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Tag Archives: banks
By Mart | Published: April 30, 2012
As Spain collapses into depression, its banks are holed below the waterline and sinking rapidly, because they are the only remaining buyers of Spain’s sovereign debt. The government, unable to provide state aid to its banks, is desperately bending over backwards to hide the true state of its financial sector.
By Martin Fluck | Published: October 9, 2010
It’s surprising that the banking crises facing Ireland and Portugal, and the wider European banking sector - have not been more contagious. While the risk of Ireland and Portugal defaulting soars, other Europe sovereign bond yields remained fairly flat in the third quarter, and Greece even enjoyed a rally of 140bp to 775bp. This calm is not likely to last long though, before more questions are asked of the banks which own the dodgiest euro-zone debt.
By Martin Fluck | Published: September 12, 2010
As if further evidence was needed that the German banks have been lying about the true state of their balance sheets, and that a German banking crisis is in the offing, we learn that German mortgage lender Hypo Real Estate will receive another €40 billion of state guarantees.
By Martin Fluck | Published: September 8, 2010
As the crisis in the European financial sector deepens, trading patterns are indicating a major sell-off within the next month, if the market breaks out of the flag patterns forming in the MSCI European Financials Index. After all, the ECB’s extension of its liquidity safety net for vulnerable euro zone banks – and the guarantees for troubled banks in Ireland – can only fuel suspicion about skeletons in the closet.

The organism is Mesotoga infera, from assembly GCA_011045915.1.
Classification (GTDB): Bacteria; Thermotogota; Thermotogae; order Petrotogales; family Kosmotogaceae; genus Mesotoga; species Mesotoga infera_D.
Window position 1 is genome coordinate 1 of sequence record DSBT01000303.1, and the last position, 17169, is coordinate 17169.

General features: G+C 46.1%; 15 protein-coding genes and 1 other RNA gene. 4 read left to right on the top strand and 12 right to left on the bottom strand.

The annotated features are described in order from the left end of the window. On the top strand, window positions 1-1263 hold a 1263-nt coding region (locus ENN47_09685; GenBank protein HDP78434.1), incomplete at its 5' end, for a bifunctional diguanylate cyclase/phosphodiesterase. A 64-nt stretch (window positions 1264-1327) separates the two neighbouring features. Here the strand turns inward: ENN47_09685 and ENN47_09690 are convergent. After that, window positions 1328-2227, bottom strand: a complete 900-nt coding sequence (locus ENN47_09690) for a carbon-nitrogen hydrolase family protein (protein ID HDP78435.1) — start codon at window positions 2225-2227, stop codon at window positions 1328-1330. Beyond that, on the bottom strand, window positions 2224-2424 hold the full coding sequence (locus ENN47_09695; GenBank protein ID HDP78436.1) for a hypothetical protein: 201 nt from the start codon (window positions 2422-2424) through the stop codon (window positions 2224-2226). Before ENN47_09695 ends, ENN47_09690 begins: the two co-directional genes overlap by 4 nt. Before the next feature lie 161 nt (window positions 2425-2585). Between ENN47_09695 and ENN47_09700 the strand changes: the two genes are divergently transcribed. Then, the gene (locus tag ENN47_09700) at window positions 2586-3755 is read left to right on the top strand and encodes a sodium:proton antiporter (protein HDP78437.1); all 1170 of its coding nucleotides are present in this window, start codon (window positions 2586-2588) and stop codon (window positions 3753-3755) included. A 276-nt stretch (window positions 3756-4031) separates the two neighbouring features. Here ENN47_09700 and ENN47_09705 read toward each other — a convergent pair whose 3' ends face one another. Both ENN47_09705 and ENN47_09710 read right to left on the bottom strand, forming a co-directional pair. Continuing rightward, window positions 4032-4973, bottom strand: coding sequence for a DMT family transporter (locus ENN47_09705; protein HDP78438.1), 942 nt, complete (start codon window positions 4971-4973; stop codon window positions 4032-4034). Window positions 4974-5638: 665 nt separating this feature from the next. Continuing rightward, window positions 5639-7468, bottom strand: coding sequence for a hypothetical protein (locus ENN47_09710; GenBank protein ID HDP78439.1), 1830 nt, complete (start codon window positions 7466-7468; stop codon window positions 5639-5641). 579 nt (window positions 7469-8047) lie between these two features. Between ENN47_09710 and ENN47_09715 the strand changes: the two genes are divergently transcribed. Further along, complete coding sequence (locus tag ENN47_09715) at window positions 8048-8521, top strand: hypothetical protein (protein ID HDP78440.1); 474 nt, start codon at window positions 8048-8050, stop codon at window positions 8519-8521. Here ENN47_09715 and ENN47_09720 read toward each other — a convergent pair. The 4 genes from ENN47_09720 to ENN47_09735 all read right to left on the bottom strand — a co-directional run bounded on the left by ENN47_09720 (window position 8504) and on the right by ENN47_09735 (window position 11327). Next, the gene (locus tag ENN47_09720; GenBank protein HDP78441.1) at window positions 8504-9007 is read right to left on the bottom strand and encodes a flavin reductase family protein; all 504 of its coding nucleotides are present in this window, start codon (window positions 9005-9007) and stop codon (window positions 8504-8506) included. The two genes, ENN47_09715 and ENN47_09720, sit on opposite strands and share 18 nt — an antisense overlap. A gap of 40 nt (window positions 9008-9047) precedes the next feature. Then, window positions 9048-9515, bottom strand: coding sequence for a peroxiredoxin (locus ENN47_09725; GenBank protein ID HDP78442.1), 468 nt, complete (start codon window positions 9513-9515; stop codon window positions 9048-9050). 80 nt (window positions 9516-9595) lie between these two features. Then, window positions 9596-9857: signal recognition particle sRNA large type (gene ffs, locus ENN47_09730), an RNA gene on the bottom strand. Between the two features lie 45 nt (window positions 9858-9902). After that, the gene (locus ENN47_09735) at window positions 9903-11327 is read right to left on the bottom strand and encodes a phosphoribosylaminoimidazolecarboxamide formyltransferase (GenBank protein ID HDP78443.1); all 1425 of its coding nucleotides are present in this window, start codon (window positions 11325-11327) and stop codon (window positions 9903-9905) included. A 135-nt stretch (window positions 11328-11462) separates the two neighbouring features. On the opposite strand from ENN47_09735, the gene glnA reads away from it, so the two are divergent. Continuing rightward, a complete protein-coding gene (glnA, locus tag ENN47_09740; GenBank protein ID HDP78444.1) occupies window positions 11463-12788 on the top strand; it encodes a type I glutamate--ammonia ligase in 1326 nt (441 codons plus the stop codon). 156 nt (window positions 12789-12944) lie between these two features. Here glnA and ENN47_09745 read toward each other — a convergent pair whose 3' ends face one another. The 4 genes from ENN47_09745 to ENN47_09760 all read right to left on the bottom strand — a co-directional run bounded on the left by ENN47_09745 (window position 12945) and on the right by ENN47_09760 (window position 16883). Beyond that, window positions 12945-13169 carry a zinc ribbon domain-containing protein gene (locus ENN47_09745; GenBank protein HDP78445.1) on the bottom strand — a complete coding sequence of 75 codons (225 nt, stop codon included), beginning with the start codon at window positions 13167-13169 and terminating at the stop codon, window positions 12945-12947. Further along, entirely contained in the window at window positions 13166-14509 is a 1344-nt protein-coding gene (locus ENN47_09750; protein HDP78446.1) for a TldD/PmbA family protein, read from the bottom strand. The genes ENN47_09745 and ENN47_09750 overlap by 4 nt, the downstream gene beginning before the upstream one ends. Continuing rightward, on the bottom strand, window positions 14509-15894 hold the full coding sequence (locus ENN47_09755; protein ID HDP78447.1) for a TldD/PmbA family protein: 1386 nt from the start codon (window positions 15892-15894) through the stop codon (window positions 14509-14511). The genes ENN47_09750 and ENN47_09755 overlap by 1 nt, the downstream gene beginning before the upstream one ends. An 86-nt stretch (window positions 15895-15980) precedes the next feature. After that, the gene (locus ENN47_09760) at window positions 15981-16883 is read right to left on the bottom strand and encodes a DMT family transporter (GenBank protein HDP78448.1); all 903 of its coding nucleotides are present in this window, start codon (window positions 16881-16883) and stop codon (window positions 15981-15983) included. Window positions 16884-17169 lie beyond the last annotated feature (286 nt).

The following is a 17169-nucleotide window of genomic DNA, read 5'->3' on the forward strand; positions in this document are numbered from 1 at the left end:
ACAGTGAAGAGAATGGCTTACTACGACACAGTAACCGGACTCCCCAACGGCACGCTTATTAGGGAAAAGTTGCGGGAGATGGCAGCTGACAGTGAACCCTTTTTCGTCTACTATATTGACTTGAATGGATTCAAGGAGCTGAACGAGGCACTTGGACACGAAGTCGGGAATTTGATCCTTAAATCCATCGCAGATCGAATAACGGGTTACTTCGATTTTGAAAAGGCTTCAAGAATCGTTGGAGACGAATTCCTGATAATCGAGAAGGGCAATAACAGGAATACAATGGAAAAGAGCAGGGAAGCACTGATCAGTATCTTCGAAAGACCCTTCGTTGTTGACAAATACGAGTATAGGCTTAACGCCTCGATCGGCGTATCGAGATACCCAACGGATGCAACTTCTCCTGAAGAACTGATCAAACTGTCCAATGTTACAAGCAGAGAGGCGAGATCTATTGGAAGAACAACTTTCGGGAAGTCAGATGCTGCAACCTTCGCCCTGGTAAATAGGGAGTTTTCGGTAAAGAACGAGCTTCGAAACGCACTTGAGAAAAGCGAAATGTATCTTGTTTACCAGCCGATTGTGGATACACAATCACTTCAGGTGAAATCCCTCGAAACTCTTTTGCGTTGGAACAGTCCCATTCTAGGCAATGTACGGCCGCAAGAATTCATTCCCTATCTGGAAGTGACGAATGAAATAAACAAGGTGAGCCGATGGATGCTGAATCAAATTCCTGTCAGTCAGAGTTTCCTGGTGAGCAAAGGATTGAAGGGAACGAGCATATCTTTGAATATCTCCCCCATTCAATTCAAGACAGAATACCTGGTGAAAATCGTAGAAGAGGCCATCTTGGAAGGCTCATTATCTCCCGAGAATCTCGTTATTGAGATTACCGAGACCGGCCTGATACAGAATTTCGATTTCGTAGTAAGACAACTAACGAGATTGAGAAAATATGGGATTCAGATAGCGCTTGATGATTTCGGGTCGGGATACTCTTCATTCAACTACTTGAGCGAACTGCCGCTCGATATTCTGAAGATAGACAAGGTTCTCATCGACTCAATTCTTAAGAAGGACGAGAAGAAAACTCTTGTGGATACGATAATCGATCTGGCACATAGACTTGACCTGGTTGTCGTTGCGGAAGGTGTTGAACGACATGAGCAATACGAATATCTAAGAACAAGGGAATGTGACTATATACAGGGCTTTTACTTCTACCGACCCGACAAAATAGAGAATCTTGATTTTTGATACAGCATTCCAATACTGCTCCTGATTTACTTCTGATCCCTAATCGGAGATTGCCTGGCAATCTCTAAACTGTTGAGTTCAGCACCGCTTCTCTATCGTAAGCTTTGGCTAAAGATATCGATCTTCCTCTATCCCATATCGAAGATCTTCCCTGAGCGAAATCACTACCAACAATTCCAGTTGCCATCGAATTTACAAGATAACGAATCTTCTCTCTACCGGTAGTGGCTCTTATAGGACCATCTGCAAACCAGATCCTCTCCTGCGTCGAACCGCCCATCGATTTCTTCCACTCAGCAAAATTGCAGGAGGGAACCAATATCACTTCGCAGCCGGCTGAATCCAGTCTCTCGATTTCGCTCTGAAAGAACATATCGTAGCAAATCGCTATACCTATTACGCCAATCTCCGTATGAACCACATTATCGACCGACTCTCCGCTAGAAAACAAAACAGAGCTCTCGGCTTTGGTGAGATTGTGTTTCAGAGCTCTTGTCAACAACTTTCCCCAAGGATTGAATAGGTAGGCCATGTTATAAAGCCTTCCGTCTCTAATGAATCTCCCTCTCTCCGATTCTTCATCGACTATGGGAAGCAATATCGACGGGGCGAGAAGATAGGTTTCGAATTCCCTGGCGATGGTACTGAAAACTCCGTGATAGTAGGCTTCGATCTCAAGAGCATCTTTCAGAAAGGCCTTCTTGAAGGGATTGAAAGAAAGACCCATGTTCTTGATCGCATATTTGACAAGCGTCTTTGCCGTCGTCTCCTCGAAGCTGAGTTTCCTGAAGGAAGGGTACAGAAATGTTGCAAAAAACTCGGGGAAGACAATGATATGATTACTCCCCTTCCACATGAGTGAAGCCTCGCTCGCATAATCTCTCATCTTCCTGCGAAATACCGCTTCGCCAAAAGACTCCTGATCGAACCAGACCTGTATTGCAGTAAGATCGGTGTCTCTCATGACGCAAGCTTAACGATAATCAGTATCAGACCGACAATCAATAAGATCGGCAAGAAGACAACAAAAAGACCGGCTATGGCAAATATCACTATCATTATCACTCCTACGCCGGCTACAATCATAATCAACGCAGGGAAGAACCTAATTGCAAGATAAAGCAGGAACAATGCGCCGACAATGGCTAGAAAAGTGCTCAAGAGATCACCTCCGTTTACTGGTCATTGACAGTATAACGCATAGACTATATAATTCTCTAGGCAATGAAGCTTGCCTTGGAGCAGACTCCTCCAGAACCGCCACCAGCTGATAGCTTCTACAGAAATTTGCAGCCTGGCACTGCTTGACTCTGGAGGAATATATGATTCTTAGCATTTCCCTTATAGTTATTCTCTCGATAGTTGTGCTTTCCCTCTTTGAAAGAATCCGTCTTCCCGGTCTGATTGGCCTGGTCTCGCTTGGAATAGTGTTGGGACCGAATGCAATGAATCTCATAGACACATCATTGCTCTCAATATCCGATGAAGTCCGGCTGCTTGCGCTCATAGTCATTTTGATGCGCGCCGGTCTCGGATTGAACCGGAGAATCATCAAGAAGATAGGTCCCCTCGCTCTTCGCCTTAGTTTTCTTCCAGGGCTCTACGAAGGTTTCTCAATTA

By Martin Fluck | Published: September 4, 2010
As a country that earns its living exporting commodities, elevated prices have so far saved Canada from the kind of credit crunch experienced south of the border. In fact, for the last two years easy money has created a housing bubble. So, as the market begins to cool there’s growing speculation there'll be a sharp correction – and one that would deepen if China’s rapid growth slows. This may be less of a concern for Canada’s banks, protected as they are by government guaranteed mortgage insurance, than its taxpayers.
By Martin Fluck | Published: August 26, 2010
Germany’s politicians are up to their necks in fraudulently covering up the true state of their banking system. Getting serious about cleaning up their banks would mean admitting the financial crisis was not all the fault of Anglo Saxon bankers. The price that Germany and Europe as a whole pays for this disingenuousness is likely to be another full-blown banking crisis. Only this time it will be Chancellor Angela Merkel and her colleagues that end up being cast as the villains.